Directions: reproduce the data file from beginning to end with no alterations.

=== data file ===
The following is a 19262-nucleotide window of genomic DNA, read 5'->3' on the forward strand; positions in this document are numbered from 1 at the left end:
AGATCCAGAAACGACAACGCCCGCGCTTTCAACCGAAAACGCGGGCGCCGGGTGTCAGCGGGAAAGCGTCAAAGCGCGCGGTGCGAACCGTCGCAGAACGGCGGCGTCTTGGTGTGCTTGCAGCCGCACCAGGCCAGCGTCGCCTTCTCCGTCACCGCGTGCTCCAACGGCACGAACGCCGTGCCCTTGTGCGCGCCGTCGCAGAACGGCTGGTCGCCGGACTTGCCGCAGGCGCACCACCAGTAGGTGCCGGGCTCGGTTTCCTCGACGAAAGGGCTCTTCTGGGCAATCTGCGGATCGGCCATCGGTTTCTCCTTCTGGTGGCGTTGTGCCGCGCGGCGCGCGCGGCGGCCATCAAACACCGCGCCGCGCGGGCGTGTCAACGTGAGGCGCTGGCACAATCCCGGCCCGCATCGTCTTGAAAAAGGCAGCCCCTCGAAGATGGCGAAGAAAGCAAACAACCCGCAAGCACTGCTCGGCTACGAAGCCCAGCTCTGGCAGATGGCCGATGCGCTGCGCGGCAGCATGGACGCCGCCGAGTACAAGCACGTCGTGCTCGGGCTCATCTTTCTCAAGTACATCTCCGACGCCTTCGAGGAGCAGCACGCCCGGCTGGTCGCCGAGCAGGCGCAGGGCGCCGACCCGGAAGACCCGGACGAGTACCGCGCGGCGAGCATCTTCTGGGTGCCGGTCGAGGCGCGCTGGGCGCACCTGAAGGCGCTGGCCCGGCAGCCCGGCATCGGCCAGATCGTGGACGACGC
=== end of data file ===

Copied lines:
The following is a 19262-nucleotide window of genomic DNA, read 5'->3' on the forward strand; positions in this document are numbered from 1 at the left end:
AGATCCAGAAACGACAACGCCCGCGCTTTCAACCGAAAACGCGGGCGCCGGGTGTCAGCGGGAAAGCGTCAAAGCGCGCGGTGCGAACCGTCGCAGAACGGCGGCGTCTTGGTGTGCTTGCAGCCGCACCAGGCCAGCGTCGCCTTCTCCGTCACCGCGTGCTCCAACGGCACGAACGCCGTGCCCTTGTGCGCGCCGTCGCAGAACGGCTGGTCGCCGGACTTGCCGCAGGCGCACCACCAGTAGGTGCCGGGCTCGGTTTCCTCGACGAAAGGGCTCTTCTGGGCAATCTGCGGATCGGCCATCGGTTTCTCCTTCTGGTGGCGTTGTGCCGCGCGGCGCGCGCGGCGGCCATCAAACACCGCGCCGCGCGGGCGTGTCAACGTGAGGCGCTGGCACAATCCCGGCCCGCATCGTCTTGAAAAAGGCAGCCCCTCGAAGATGGCGAAGAAAGCAAACAACCCGCAAGCACTGCTCGGCTACGAAGCCCAGCTCTGGCAGATGGCCGATGCGCTGCGCGGCAGCATGGACGCCGCCGAGTACAAGCACGTCGTGCTCGGGCTCATCTTTCTCAAGTACATCTCCGACGCCTTCGAGGAGCAGCACGCCCGGCTGGTCGCCGAGCAGGCGCAGGGCGCCGACCCGGAAGACCCGGACGAGTACCGCGCGGCGAGCATCTTCTGGGTGCCGGTCGAGGCGCGCTGGGCGCACCTGAAGGCGCTGGCCCGGCAGCCCGGCATCGGCCAGATCGTGGACGACGC